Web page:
COVID-19 testing continuously available to OSU community; TRACE Project offering free testing before holidays

Team-based Rapid Assessment of Community-level coronavirus Epidemics provides timely information that enables public health officials, individuals and the university to curb the spread of the coronavirus. The tent is located between the Kelley Engineering Center and Student Health Services. More information can be found on the TRACE website.

Artur Pinheiro da Silva, COVID-19 Beat Reporter

Oregon State University, together with Benton County health officials and TRACE-OSU, are working steadily to provide information and testing for those that need it. TRACE-OSU centers are testing hundreds of volunteers weekly.

On Nov. 6, Dan Larson, vice provost for student affairs, sent an all-students email, stating that “In addition to weekly surveillance testing through TRACE-OSU, OSU students who live in the Corvallis or Bend areas will be invited to obtain a free [COVID-19] test the week of Nov. 16.”

The invitation for the test will be sent through a QR code, which students will then use at the TRACE-OSU website. “Results will be returned within three business days, meaning those who participate will have their test results by Tuesday, Nov. 24,” Larson said.

Project Baseline, a community-based testing initiative, is also offering free tests at Rite Aid Drugstores for anyone in Oregon, Washington, California and other select states.  

Funded by the Packard Foundation, Pacific Source Health Plans and OSU, TRACE-OSU is a program that measures the prevalence of COVID-19 between OSU’s faculty, staff and students. As stated by Justin Sanders, assistant professor of research, “this term we have sampled community members for a total of over 7,500 tests.”

The on-going initiative that started back in April, aims to determine the prevalence of the virus that causes COVID-19, which includes door-to-door sampling in Corvallis, Bend, Newport and Hermiston. 

“TRACE-OSU uses the supervised self-collection of nasal swabs from OSU community members. We then use a type of test called a nucleic acid amplification test (or NAAT),” Sanders said. “More specifically, this is a test that uses reverse-transcription polymerase chain reaction (RT-PCR) to amplify and detect pieces of the SARS-CoV-2 viral genome.”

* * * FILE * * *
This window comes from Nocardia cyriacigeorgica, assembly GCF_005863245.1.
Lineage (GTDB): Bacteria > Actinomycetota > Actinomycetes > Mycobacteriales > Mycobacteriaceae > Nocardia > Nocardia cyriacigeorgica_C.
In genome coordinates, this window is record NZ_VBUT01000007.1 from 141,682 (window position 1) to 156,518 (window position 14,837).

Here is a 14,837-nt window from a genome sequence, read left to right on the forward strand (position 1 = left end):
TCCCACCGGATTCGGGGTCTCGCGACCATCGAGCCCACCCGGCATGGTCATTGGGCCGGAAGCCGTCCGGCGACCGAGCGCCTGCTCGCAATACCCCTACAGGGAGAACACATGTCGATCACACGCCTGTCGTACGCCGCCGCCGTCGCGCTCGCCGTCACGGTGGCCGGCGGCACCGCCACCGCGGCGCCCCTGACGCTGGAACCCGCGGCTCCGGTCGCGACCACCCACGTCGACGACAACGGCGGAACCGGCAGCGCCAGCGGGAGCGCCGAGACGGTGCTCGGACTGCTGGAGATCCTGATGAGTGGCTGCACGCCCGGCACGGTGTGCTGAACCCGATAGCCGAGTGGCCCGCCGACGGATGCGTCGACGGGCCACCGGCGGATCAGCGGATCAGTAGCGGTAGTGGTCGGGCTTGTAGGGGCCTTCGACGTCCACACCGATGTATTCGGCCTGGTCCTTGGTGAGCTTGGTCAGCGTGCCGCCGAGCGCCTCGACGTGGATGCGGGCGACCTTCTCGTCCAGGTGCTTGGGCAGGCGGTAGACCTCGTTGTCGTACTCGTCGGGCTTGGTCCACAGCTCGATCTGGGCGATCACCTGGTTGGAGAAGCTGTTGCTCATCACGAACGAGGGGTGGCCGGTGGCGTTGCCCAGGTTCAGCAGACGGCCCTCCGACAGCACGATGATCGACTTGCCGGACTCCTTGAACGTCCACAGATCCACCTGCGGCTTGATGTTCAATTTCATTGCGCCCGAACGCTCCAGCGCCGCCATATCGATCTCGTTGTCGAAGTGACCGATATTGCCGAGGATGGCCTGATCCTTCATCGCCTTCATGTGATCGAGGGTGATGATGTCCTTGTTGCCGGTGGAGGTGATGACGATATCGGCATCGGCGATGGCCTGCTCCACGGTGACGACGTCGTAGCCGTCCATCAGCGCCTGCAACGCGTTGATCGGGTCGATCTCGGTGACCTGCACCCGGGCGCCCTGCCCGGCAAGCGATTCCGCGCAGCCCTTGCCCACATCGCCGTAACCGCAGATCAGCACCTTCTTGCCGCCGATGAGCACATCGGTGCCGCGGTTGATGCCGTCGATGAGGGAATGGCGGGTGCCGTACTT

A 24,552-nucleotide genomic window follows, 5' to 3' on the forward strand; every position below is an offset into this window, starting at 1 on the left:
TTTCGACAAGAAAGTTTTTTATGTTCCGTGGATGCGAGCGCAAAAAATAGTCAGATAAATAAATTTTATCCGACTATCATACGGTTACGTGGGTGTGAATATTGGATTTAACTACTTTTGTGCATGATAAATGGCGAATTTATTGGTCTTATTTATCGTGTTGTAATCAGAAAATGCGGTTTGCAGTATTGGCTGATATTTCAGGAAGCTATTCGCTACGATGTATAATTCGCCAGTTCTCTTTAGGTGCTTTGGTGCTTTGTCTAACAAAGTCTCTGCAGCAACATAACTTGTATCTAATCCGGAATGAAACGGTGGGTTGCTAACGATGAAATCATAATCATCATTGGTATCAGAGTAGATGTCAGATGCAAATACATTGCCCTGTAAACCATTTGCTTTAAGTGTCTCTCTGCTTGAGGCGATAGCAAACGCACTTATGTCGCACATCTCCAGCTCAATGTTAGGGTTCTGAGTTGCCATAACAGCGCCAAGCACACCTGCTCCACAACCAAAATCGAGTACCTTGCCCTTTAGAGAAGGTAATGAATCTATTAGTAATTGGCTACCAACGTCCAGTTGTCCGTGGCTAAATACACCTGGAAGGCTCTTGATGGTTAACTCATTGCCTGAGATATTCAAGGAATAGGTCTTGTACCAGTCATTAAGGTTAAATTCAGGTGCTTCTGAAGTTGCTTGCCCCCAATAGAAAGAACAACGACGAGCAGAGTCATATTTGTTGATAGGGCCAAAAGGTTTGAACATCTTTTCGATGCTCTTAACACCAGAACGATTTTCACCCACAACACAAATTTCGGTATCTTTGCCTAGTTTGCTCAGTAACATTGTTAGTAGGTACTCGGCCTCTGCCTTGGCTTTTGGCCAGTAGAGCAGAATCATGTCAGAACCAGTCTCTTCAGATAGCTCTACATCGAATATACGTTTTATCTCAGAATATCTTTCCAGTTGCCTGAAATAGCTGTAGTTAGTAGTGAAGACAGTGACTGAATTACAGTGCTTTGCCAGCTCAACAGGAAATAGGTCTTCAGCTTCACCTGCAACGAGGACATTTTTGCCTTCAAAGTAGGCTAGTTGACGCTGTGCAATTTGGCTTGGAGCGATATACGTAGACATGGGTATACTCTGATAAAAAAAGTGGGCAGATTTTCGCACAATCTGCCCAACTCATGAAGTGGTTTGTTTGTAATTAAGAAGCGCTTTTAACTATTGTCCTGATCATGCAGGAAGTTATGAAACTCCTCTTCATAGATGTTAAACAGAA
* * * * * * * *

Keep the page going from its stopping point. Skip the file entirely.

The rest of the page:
According to Dr. Chunhuei Chi, professor at the Global Health Program, the RT-PCR is so far the most accurate form of testing antigens, and tests whether the person is currently infected

There are so many laboratories producing these testing kits, that they end up having different qualities,” Chi said. “By quality, we are concerned about two issues; false negative and false positive. The high-quality kits will have 99% or higher accuracy, and the poorer quality ones will have below 95%, therefore a higher chance of showing false negative or false positive.”

Chi also said that there’s another category of testing, the antibody test, which has two ways of detecting COVID-19; IgM and IgG. IgM tests if the person has been recently infected in recent weeks, while IgG tests whether the person has been infected in the past month or two.

The Benton County Public Health Department and the Oregon Health Authorities utilize the results from these kinds of tests —usually RT-PCR— to understand and prevent the spread of SARS-CoV-2 in Benton County and the OSU community by doing effective tracing.

“OSU’s faculty have developed a test kit that participants can quickly, easily and safely administer themselves,” Sanders said. “Collected samples are tested for the presence of SARS-CoV-2 and participants obtain their confidential test results within 48 hours.”

Behind the logistics of how TRACE OSU tests the community, Steve Clark, vice president of university relations and marketing, said “1,000 or more students, staff, and OSU faculty are invited each week to be tested on the Corvallis campus.”

 TRACE OSU also analyzes wastewater campus buildings throughout the week for the presence of COVID-19. According to OSU’s database website, concentrations of COVID-19 in water from Corvallis, Cascades and Hatfield Marine campuses has been low – on a scale from low to strong.

“Every other week, students and OSU employees are invited to be tested on the OSU-Cascades campus and at the Hatfield Marine Science Center in Newport as well.” Clark said. Wastewater is also tested weekly at the Bend and Newport campuses.

Clark encourages all OSU students, faculty and staff to enroll in the TRACE-OSU project; by doing so, they can help protect the entire community as well as themselves. Once a person enrolls for TRACE, an invitation to be tested may be sent soon

Corvallis testing locations are at the Reser Stadium ticket booths and in Johnson Hall Plaza next to Kelley Engineering Center.

To get tested with the TRACE-OSU program, one must be either a faculty member, a student or staff at OSU. If interested in learning more about how to enroll in their program, follow the steps on TRACE-OSU’s website.

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